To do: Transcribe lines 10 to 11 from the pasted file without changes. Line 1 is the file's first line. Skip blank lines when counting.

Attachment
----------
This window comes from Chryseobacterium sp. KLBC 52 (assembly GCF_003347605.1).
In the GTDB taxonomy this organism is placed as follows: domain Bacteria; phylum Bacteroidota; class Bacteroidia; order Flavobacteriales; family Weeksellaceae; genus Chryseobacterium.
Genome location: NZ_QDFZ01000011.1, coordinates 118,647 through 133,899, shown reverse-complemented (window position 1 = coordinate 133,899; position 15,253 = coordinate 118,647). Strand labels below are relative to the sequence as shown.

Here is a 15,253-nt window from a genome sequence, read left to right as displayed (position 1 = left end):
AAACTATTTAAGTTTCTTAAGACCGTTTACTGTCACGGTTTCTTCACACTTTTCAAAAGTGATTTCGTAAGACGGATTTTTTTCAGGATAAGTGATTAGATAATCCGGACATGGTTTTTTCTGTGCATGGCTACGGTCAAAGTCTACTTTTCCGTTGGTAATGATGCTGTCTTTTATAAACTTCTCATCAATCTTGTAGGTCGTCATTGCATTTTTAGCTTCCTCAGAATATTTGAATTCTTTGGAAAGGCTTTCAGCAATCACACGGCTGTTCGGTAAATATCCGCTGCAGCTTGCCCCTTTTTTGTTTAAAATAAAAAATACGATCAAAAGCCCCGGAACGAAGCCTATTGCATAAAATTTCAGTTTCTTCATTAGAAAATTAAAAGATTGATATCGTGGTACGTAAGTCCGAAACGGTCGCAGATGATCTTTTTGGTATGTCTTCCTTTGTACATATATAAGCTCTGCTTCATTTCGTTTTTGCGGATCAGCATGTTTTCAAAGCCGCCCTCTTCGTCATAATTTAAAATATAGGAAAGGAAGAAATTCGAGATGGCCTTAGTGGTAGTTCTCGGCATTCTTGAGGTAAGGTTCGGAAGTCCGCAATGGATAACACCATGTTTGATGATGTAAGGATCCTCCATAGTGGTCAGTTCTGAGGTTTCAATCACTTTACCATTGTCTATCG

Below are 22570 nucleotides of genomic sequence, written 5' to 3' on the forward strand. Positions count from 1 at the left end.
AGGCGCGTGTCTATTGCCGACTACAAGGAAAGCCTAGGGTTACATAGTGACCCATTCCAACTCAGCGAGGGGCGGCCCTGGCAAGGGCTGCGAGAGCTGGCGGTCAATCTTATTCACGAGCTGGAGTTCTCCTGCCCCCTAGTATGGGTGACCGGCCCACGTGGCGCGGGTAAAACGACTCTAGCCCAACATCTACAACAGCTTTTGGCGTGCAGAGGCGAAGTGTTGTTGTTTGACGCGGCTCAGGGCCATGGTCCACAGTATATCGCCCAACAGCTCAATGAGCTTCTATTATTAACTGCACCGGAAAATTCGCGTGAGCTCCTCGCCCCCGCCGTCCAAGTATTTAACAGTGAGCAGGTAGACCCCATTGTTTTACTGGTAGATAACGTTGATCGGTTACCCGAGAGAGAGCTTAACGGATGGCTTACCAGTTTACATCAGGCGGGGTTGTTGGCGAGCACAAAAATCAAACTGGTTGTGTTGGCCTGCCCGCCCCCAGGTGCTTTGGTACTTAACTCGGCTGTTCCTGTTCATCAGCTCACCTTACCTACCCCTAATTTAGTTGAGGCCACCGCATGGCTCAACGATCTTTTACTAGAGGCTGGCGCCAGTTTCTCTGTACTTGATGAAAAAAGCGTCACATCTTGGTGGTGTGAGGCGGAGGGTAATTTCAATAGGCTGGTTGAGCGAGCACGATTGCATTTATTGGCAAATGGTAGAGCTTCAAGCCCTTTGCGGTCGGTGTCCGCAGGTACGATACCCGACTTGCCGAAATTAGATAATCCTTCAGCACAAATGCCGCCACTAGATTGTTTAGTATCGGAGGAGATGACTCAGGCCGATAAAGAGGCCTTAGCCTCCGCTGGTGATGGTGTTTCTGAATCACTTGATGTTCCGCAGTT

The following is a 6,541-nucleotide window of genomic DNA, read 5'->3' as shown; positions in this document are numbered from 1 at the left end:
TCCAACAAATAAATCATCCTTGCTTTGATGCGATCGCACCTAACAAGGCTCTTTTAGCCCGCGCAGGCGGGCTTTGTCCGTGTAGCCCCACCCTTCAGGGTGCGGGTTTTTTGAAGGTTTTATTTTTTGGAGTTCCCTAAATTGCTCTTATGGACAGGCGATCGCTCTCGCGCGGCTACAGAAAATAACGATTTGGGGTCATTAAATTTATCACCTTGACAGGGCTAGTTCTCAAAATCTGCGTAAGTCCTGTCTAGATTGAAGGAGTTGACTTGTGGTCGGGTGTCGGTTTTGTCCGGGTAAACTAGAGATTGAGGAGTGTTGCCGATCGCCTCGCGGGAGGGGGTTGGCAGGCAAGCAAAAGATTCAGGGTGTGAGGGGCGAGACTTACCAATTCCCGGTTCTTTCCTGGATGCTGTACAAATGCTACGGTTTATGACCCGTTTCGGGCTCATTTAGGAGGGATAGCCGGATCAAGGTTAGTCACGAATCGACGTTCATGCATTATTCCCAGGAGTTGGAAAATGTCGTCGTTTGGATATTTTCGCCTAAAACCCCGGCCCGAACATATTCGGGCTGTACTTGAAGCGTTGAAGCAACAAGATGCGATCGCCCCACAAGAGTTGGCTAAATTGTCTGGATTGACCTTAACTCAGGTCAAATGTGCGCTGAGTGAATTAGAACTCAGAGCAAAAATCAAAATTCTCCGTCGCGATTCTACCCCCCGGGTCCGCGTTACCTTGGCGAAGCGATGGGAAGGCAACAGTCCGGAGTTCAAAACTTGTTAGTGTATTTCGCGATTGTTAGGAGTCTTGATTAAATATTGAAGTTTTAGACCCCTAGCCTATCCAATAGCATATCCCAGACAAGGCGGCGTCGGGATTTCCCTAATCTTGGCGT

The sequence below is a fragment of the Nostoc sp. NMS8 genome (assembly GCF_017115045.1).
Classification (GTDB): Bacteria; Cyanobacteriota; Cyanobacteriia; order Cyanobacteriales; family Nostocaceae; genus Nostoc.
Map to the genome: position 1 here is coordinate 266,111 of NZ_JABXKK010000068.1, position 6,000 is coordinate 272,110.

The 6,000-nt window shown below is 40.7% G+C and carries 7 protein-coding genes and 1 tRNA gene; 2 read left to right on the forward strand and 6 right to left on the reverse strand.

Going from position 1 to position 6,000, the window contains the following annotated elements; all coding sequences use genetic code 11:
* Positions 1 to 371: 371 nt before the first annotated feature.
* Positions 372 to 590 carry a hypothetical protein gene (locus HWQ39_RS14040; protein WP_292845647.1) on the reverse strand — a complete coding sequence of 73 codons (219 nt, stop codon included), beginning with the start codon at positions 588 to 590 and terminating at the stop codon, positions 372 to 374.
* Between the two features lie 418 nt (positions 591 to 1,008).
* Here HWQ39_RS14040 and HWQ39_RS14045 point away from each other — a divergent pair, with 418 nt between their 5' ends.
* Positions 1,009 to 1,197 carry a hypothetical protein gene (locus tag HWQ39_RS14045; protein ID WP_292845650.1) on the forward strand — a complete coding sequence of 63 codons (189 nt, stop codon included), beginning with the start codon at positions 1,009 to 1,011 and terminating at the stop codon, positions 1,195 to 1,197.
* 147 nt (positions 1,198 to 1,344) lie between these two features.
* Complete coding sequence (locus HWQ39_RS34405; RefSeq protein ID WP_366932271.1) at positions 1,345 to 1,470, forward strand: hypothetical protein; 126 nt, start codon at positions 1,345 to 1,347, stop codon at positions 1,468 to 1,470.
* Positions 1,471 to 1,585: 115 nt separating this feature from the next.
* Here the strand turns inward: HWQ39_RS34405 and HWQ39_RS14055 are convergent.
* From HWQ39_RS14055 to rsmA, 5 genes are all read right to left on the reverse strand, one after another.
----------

The sequence below is a fragment of the Nostoc sp. NMS8 genome (assembly GCF_017115045.1).
Classification (GTDB): Bacteria; Cyanobacteriota; Cyanobacteriia; order Cyanobacteriales; family Nostocaceae; genus Nostoc.